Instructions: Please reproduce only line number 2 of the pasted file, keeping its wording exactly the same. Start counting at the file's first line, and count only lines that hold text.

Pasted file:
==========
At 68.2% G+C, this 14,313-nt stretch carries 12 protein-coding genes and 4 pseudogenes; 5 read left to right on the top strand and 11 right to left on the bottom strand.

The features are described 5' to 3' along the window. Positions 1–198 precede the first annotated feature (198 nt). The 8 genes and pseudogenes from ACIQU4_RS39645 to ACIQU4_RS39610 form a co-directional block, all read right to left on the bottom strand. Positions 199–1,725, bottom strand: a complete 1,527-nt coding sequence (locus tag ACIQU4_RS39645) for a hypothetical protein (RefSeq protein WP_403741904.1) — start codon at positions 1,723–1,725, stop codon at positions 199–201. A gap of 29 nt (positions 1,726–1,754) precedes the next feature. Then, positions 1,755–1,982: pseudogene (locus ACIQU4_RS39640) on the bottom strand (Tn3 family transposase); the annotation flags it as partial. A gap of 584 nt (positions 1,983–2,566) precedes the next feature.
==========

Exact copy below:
The features are described 5' to 3' along the window. Positions 1–198 precede the first annotated feature (198 nt). The 8 genes and pseudogenes from ACIQU4_RS39645 to ACIQU4_RS39610 form a co-directional block, all read right to left on the bottom strand. Positions 199–1,725, bottom strand: a complete 1,527-nt coding sequence (locus tag ACIQU4_RS39645) for a hypothetical protein (RefSeq protein WP_403741904.1) — start codon at positions 1,723–1,725, stop codon at positions 199–201. A gap of 29 nt (positions 1,726–1,754) precedes the next feature. Then, positions 1,755–1,982: pseudogene (locus ACIQU4_RS39640) on the bottom strand (Tn3 family transposase); the annotation flags it as partial. A gap of 584 nt (positions 1,983–2,566) precedes the next feature.